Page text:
The State Government’s high-profile $5.9 million plan to reduce pressure on the public hospital system by establishing after-hours clinics has been left $400,000 in the red following the collapse of General Practice Divisions of Western Australia Ltd, jus
The State Government’s high-profile $5.9 million plan to reduce pressure on the public hospital system by establishing after-hours clinics has been left $400,000 in the red following the collapse of General Practice Divisions of Western Australia Ltd, just three months after it was appointed to run the project.
A spokesman for WA Health Minister Jim McGinty said the Government remained committed to the after-hours project despite the financial failure of GPDWA, largely as a result of infighting among doctors it represented because the government-funded outlets were competing with their own practices.
Creditors’ claims of about $1.8 million are expected by the liquidators of GPDWA, which was created in 1998 to manage State and Federal government funds on behalf of Western Australia’s general medical practitioners, grouped into 14 geographically distinct divisions.
In May, Mr McGinty and Federal Health Minister Tony Abbott announced that GPDWA had entered into a contract with the WA Health Department to run after-hours bulk billing clinics at four public hospitals.
The State has at risk a further $135,000 relating to previous arrangements with the company.
GPDWA was put into liquidation on August 5 owing creditors about $1.8 million.
The WA Government committed $5.9 million to fund the after-hours clinics until 2005-06. A further $200,000 came from the Commonwealth.
The two after-hours clinics GPDWA operated, at Fremantle and Royal Perth hospitals, are currently being run by the GP divisions in those areas. Those contracts expire in October.
The other two clinics, at Joondalup and Rockingham hospitals, are yet to open.
Chairman of the Australian Medical Association’s council of general practice, Richard Cheung, said the divisions that took over the clinic contracts were not happy with them and wanted a number of key conditions changed – chiefly the requirement to bulk bill.
“The clinics also need to be sensitive to the needs of the area,” Dr Cheung said.
“In Joondalup they’ve had a private after-hours clinic that has run successfully for several years. In Rockingham we have a number of after-hours clinics so why set one up in competition to them?”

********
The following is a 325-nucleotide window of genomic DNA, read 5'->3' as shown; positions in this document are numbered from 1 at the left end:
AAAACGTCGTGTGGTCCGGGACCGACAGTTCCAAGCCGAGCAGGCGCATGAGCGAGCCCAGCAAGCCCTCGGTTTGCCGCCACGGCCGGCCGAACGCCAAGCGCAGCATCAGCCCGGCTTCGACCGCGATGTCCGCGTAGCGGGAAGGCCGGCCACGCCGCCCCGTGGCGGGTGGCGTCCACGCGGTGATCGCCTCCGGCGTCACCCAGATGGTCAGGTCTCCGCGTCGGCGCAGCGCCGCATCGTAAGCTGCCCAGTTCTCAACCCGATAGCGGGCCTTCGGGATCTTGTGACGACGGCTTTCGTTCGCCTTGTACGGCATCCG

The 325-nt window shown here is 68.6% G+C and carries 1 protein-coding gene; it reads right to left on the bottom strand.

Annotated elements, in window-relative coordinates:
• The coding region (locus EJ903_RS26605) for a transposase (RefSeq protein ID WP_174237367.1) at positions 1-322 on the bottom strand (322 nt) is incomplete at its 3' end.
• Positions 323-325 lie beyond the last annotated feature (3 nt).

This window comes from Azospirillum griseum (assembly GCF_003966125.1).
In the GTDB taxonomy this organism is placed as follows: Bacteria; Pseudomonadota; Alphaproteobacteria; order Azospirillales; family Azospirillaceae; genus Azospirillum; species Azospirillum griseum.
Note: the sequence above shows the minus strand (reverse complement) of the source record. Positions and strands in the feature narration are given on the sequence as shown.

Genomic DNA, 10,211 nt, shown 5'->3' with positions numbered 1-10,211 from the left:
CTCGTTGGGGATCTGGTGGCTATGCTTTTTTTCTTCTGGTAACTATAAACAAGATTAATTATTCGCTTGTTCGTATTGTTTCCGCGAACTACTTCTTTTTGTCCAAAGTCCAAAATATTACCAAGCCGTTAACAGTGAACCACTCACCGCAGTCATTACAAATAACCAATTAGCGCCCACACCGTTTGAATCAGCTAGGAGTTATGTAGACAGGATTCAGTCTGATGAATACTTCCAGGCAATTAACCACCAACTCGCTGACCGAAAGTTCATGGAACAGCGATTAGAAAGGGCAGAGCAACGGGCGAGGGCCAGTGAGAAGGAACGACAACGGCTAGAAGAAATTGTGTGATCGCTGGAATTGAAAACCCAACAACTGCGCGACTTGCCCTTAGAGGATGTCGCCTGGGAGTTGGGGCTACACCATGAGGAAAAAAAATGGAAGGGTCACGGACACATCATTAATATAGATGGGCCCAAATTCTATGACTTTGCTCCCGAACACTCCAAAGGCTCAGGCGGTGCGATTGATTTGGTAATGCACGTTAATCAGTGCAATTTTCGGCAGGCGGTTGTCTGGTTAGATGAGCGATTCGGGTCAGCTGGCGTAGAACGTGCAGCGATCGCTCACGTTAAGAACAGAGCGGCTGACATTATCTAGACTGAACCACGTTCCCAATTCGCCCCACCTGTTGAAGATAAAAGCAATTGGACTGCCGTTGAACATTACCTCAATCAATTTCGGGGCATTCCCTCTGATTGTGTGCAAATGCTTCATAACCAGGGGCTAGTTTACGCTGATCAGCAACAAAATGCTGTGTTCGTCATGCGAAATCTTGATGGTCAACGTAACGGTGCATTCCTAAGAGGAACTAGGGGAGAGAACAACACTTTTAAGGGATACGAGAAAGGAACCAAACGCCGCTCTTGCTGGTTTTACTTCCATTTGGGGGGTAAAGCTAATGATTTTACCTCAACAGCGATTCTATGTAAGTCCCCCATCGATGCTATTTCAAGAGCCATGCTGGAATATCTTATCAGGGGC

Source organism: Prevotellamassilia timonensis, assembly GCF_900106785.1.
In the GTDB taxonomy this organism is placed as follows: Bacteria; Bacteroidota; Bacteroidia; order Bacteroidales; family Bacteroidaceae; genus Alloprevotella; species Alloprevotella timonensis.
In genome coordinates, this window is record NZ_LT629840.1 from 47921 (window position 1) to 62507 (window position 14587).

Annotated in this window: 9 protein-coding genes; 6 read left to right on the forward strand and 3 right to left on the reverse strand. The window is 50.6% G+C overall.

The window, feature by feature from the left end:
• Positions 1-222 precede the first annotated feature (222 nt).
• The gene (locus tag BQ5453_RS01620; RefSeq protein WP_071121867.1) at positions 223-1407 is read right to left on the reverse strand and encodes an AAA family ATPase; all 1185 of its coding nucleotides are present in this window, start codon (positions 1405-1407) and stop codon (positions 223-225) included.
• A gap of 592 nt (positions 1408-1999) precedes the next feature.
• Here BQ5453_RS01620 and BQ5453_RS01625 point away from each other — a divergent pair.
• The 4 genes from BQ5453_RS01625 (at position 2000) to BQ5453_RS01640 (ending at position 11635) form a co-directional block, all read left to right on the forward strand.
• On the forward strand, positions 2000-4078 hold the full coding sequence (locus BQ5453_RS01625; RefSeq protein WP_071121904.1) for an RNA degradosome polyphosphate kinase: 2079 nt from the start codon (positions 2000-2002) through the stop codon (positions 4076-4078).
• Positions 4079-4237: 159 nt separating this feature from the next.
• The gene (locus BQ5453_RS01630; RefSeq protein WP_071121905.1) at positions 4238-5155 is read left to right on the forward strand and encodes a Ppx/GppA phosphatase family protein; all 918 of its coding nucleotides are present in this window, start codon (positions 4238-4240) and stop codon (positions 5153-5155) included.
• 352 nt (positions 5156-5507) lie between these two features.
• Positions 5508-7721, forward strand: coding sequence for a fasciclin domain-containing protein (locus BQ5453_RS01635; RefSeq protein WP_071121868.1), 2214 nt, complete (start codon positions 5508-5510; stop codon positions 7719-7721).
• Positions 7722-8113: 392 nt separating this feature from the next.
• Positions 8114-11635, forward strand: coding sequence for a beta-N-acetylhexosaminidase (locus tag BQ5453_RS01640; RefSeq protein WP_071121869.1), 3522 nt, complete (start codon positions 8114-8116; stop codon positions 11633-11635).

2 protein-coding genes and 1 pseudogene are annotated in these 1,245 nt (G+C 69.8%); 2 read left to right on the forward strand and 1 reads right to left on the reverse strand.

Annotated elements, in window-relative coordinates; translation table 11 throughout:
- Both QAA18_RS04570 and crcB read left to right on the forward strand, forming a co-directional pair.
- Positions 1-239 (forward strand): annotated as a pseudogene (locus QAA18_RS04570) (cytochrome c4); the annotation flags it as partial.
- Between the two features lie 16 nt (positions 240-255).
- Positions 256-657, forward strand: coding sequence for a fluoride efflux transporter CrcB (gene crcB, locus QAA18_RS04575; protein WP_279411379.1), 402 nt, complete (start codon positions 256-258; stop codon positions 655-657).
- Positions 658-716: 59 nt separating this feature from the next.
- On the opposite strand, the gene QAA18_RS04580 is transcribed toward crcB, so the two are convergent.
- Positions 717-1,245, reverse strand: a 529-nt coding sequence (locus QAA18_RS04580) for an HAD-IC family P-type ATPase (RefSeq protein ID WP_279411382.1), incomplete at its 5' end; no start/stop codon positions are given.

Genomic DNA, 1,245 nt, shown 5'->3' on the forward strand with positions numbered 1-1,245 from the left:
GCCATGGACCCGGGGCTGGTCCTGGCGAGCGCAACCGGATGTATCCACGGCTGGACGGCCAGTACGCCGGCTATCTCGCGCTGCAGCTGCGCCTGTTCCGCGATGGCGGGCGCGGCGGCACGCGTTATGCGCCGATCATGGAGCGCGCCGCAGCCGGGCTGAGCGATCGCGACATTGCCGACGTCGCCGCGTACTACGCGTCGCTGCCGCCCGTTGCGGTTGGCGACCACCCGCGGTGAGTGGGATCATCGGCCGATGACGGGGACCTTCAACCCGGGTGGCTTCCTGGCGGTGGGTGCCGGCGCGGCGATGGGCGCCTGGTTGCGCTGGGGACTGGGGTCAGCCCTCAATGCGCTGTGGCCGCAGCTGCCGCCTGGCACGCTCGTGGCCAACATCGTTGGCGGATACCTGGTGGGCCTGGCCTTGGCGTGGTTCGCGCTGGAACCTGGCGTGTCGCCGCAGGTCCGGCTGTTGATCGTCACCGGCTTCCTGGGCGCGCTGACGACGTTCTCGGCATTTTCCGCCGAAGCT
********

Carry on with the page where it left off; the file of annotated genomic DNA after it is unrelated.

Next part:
A spokesman for Mr McGinty said the Government was negotiating with the GP divisions to take over all of the clinics.
He said the Joondalup after-hours clinic was due to open in the next two weeks and the clinic planned for Rockingham was expected to open within a month.
GPDWA was put into administration on July 9, one month after an acrimonious extraordinary general meeting that resulted in its entire board being spilled.
The after-hours clinic contract sparked the EGM because the doctors that GPDWA represented were unhappy their umbrella body was entering into an arrangement to run Government-funded competition.
The new board that took over GPDWA after the EGM, chaired by Dr Roly Butt, sent the organisation’s CEO Cobie Rudd on leave and undertook an investigation of the organisation’s finances.
That investigation led the new board to believe the body may have been trading while insolvent and PPB partners Simon Read and Mel Ashton were appointed administrators and, subsequently, liquidators.
Mr Read said the organisation could face claims from creditors of up to $2 million.
“It only has half a million dollars in assets so we could be facing a $1.5 million shortfall,” he said.
To date the largest claim is from Dr Rudd, who is seeking $760,000 for unfair dismissal and breach of contract.
Mr Read said besides Dr Rudd’s claim, the Western Australian Government was also seeking more than $500,000 from GPDWA.